Corporal Frederick David William Ferguson, MSM



Frederick David William Ferguson was born at Sandhill, near Derrygonnelly, County Fermanagh, on 22 November 1894, the eldest of thirteen children of farmer James Ferguson and his wife Mary Elizabeth (nee McBrien). At the time of the 1911 Census he was living at Sandhill with his parents and his ten siblings.

Ferguson enlisted in the North Irish Horse between 12 and 16 December 1912 (No.768 – later Corps of Hussars No.71099).

He embarked for France with A Squadron on 17 August 1914, seeing action in the retreat from Mons and advance to the Aisne. The squadron then served as escort and bodyguard to the BEF's commander-in-chief at St Omer from October 1914 until January 1916, when it was posted as divisional cavalry to the 55th Division. In May 1916 A Squadron came together with D and E Squadrons to form the 1st North Irish Horse Regiment, serving as corps cavalry to VII, XIX, then V Corps until February-March 1918, when the regiment was dismounted and converted to a cyclist unit, serving as corps cyclists to V Corps until the end of the war.

According to family recollection, Ferguson served as batman to Lord Cole, who commanded A Squadron from August 1914 and the 1st NIH Regiment from May 1916 until February 1918. In June 1918 he (Ferguson) was one of two North Irish Horsemen awarded a Meritorious Service Medal "in recognition of valuable services rendered with the forces in France".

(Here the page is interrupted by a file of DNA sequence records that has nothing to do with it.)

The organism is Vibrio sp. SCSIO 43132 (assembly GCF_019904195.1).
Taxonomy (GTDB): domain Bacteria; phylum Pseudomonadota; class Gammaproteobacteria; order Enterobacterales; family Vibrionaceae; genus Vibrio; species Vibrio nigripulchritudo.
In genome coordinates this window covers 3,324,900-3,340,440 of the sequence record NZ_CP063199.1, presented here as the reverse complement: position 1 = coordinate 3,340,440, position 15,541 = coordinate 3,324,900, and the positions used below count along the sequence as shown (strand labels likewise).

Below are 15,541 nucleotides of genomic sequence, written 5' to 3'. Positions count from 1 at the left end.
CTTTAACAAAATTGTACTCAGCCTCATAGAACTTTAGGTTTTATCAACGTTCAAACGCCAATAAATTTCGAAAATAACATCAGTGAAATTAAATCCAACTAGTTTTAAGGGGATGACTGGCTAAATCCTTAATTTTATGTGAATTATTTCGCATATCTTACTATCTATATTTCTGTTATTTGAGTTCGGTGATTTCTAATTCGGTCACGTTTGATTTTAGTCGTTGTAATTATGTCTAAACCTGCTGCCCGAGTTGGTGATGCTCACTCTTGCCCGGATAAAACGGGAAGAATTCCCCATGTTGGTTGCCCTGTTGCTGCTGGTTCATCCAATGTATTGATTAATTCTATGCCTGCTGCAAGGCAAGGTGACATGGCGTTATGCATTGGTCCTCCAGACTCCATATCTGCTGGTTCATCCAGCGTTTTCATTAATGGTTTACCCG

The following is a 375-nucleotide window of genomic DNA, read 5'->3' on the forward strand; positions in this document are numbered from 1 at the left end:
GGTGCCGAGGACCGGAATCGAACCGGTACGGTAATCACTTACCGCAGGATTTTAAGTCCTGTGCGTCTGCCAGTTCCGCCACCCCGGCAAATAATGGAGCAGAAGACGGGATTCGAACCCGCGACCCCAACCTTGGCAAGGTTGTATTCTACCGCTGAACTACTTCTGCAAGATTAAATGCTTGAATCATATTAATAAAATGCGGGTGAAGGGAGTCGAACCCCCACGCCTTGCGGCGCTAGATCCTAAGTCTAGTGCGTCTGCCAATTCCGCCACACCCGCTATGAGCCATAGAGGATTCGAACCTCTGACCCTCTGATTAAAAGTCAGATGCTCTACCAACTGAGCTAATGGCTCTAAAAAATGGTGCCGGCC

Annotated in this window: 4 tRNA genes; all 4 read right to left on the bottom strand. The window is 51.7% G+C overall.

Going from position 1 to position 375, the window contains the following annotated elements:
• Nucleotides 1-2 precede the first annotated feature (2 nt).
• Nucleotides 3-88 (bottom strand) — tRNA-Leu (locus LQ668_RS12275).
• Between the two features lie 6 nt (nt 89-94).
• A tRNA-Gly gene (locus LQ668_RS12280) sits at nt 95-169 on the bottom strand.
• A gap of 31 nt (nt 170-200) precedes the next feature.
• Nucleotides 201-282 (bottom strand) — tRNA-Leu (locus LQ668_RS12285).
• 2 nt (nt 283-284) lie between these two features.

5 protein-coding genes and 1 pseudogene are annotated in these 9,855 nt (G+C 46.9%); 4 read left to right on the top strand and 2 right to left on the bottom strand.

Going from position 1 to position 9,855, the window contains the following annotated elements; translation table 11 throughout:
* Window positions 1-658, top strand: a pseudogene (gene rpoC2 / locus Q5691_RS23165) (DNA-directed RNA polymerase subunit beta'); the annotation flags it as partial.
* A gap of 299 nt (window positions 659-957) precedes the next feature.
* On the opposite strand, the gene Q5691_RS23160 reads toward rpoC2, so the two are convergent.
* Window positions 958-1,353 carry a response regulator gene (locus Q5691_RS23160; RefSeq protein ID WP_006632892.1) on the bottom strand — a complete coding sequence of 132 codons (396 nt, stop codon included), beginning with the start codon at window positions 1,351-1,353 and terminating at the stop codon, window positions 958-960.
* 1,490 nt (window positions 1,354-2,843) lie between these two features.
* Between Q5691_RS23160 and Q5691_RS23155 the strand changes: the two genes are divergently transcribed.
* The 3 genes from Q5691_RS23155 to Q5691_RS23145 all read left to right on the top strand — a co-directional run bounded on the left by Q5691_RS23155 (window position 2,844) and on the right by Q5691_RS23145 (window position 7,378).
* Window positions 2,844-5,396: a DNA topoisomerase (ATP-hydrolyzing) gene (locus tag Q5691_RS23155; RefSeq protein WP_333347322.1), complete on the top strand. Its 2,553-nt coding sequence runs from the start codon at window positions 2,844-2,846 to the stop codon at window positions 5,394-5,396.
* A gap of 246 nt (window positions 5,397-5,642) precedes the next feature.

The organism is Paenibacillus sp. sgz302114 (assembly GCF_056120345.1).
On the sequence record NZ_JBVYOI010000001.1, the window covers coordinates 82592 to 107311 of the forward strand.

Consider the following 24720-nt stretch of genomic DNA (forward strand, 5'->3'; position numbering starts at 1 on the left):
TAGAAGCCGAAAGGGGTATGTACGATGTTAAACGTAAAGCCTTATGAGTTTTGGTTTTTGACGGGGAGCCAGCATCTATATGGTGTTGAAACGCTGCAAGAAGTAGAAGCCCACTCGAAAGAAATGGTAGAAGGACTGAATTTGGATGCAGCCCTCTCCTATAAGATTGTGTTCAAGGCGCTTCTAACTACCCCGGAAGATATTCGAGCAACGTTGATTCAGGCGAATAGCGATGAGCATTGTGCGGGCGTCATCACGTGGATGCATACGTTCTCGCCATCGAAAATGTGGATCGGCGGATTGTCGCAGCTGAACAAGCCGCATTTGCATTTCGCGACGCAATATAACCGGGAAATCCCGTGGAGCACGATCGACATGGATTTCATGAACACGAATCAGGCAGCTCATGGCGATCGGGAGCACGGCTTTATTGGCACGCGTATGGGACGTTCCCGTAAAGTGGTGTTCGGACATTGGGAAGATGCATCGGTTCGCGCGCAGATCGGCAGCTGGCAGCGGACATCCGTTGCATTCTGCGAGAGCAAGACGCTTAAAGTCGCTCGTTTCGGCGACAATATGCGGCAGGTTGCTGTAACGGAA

In 1918 he applied for a Commission and was sent for training at No.23 Officer Cadet Battalion, Catterick. However it appear he was unsuccessful, for he later returned to the regiment.

Ferguson was demobilised and transferred to Class Z, Army Reserve, on 14 March 1919.

After the war he returned to Derrygonnelly, working as a commercial traveller, until June 1924, when he emigrated to the United States. Some years later he returned to the UK, living with his wife Irene in Liverpool and thence returned to Derrygonnelly, where he worked in various business ventures, including as a publican, while living on the family farm until his death on 29 September 1972. He is buried in the family plot at Inishmacsaint Parish Church in Derrygonnelly.


One of Ferguson's brothers, Henry Edward (Harry, born 1897), also served in the First World War, in the 11th (Service) Battalion (Donegal and Fermanagh), Royal Inniskilling Fusiliers (No.14061). He was wounded early on the morning of the Thiepval offensive, Somme, on 1 July 1916, and after extensive convalescence transferred to the Army Service Corps (No. M/380450). He subsequently returned to Fermanagh, where he died on 25 February 1942. Three younger brothers, Mervyn, John and Reginald saw service in the Second World War. Major G.R. Ferguson (Royal Engineers) was reported missing in August 1942 in the Burma Campaign.


Image and much of the family information above kindly provided by David Kernohan.